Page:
Damien Payne
Technical Coordinator for Ezekiel / Project Hope

My decision to get the COVID-19 vaccination came without hesitation because of a pre-existing medical condition: asthma. As an African American, there is a certain built-in leeriness regarding government-mandated vaccines because of our history with the Tuskegee experiment. Yet, when I was given the opportunity as an essential worker to partake in the Moderna vaccine, I simply could not pass on the chance to get immunized. About a month ago, I received both shots with minimal side effects. A sense of health, security, and safety that has been missing for 16 months has returned with the long awaited optimism of looking forward to a summer of festivals, live music, family gatherings, barbecues, and fellowship.

Janette Millon
College Student

I received both shots. I decided to get the vaccine because after doing some research, I understood that it would best protect me from the virus. After the second dose, I was very sleepy, but that was the only side effect. I would advise others to get the vaccine. It is going to protect us, and the ones we care about.

Jasmine Jones
Self-employed Entrepreneur

Initially I had a ‘wait and see’ attitude. I’m going to get the vaccine, though I haven’t yet. I did not want to get vaccinated until my children (ages 13 and 15) were eligible, and we could all get it together. But I will be getting it even though my kids are not yet eligible.

I hope it is worth it. I am a little worried about it making me sick. I usually do not even get a flu shot. My mom has been vaccinated and she had no side effects, so I decided to go ahead and get it.

Eryhah Wright
Full-time Employee / Student at MATC, Studying Web Design

I have gotten my first Pfizer shot and scheduled the second shot. My grandmother and I were talking about what is happening in the world and she explained that the vaccination was more than about me. She told me that she wanted me to be safe for her, and safe living and working around other people. Prior to that conversation I was sitting on the fence about getting the vaccination. My arm was a little sore and I was a little tired afterward getting the vaccine, but that is about it.

Mauricia (Reese) Finney
Nurse, recent University of WI-Parkside graduate

I did get the vaccine. I got the first dose of the Moderna vaccine in January and the second dose in February. I was very skeptical at first because there is a saying in my family, “you never take the first of anything.” I did not get the vaccine for myself. At first, I did it for my grandmother. She lives in an assisted living facility that only allowed individuals that have been vaccinated to visit. Later, I got the vaccine for myself and my parents; they are in their late 50s, early 60s. This was the most susceptible age range (for contracting COVID-19), and I did not want to be the cause of them getting sick. My advice to millennials is—because we are more tech savvy—do the research, look at all the data on Pfizer and Moderna, and pick a vaccine that’s best for you. Even if you decide it’s not for you, get a vaccine anyway so we (as a nation) can get to herd immunity. Once we reach that, we can all get back to what we call normal. There is no excuse for not ‘being in the know’. Everything you need to know is at the touch of your fingers. Look it up!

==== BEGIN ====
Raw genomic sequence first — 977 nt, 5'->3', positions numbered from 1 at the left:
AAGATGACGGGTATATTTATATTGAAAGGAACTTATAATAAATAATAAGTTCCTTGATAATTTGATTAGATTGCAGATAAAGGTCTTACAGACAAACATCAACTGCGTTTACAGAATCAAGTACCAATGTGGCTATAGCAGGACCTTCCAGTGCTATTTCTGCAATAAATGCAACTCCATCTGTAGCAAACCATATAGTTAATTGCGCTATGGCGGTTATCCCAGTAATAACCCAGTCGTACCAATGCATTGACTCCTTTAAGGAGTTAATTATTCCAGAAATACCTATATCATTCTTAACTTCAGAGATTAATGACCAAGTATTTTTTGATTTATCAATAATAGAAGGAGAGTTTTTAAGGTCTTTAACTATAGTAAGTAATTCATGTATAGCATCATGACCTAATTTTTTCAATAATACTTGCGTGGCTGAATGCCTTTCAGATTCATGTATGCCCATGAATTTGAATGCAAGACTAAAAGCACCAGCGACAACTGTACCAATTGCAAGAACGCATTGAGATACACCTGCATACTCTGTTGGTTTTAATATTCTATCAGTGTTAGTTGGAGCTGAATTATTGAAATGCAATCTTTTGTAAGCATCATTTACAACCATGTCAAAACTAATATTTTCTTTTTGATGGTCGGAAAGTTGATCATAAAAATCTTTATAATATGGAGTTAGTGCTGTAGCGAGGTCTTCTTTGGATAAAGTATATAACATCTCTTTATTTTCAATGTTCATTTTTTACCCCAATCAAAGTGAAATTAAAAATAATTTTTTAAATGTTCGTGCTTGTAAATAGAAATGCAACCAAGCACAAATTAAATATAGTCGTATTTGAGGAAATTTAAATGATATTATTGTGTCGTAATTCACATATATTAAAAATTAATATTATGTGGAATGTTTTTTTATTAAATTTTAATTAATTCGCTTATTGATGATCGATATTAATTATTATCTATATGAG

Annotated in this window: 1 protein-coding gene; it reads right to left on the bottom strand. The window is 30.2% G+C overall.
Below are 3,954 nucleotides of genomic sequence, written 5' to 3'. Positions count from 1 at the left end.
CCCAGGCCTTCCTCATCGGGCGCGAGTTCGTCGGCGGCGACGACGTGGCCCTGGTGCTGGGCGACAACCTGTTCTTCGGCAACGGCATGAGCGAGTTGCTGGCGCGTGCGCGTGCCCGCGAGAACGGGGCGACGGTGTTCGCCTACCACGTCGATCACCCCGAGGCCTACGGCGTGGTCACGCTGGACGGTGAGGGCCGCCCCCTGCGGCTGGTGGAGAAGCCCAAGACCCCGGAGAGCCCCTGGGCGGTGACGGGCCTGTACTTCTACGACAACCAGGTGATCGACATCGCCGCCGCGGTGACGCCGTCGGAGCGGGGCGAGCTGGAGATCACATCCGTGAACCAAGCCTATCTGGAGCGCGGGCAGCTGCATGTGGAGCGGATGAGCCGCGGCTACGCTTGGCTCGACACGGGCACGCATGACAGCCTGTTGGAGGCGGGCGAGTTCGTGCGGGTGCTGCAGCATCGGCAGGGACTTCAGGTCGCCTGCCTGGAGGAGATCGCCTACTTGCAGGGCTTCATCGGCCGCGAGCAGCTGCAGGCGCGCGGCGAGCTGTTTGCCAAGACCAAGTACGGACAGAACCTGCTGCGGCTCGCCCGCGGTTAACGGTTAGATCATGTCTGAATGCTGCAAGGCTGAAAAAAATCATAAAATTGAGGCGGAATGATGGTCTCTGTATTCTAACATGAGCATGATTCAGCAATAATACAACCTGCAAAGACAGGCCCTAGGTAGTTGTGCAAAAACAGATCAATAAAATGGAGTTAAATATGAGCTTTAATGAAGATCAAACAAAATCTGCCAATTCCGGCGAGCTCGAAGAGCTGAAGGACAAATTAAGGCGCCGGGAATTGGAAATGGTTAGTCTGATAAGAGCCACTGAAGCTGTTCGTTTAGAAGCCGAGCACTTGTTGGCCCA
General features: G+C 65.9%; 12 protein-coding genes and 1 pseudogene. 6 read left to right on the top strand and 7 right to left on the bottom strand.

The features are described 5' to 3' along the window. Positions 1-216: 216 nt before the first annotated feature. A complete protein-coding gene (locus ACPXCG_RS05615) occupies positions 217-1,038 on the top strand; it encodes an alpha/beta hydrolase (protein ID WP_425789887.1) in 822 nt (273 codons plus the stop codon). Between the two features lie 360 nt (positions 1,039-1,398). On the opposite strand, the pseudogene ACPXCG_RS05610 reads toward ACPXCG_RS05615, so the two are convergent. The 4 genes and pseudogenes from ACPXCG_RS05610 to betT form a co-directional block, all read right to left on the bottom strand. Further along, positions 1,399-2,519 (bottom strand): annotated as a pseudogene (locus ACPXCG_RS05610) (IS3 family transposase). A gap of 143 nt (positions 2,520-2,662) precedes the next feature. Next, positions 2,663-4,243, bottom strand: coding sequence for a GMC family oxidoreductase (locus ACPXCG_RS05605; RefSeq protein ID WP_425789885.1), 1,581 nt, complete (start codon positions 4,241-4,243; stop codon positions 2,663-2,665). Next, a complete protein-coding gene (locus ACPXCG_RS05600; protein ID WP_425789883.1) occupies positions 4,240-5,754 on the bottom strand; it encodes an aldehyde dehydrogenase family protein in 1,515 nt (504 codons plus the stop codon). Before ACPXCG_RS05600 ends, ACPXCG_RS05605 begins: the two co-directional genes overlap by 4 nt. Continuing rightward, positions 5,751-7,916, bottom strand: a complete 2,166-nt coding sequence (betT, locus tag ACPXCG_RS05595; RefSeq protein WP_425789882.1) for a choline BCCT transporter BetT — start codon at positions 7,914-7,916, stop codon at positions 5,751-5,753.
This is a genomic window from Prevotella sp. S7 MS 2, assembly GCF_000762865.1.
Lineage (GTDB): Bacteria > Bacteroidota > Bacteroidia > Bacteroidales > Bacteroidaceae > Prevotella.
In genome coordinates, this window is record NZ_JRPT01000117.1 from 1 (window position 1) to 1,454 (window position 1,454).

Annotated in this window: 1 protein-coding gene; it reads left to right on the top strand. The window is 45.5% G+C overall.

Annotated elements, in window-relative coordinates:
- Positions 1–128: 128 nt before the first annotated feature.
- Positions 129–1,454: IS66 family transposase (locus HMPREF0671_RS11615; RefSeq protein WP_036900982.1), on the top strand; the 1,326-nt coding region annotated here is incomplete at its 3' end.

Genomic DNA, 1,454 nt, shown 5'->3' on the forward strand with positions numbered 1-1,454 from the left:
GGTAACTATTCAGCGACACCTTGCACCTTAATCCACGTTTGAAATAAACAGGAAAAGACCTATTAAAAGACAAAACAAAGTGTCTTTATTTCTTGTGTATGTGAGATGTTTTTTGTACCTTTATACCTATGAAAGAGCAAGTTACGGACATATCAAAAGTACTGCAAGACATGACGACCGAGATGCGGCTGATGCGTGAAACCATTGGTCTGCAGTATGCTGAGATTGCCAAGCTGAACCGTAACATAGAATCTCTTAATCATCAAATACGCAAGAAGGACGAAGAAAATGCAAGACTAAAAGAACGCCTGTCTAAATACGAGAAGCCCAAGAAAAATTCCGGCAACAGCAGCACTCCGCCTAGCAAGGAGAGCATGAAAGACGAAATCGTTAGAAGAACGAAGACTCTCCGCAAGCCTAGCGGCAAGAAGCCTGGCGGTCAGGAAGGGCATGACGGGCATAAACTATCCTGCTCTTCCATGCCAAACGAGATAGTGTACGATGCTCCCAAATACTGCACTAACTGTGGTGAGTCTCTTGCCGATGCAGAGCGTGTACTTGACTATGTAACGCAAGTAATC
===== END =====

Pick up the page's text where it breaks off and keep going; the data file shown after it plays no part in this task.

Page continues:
Echoing the thoughts of Reese, dismiss the myths and innuendo, do your own research, make an educated decision, and decide what is best for you and those you love—after all, you only live once!

The COVID-19 Awareness, Understanding, Screening, Social Support, and Empowerment Project encourages COVID-19 vaccinations among men and women in Southeastern Wisconsin by increasing public awareness and understanding about COVID-19; increasing access to resources essential to COVID-19 prevention and control in venues where Black Americans work, worship and are otherwise engaged; and, providing resources for navigation to COVID-19 screening and COVID-19 vaccination.

The project receives support through the Wisconsin Department of Health Services. For more information about the project and access to available COVID-19 awareness, prevention, and control resources, contact Dr. Sandra Millon Underwood at underwoo@uwm.edu, 414-229-6076, or 262-595-2723.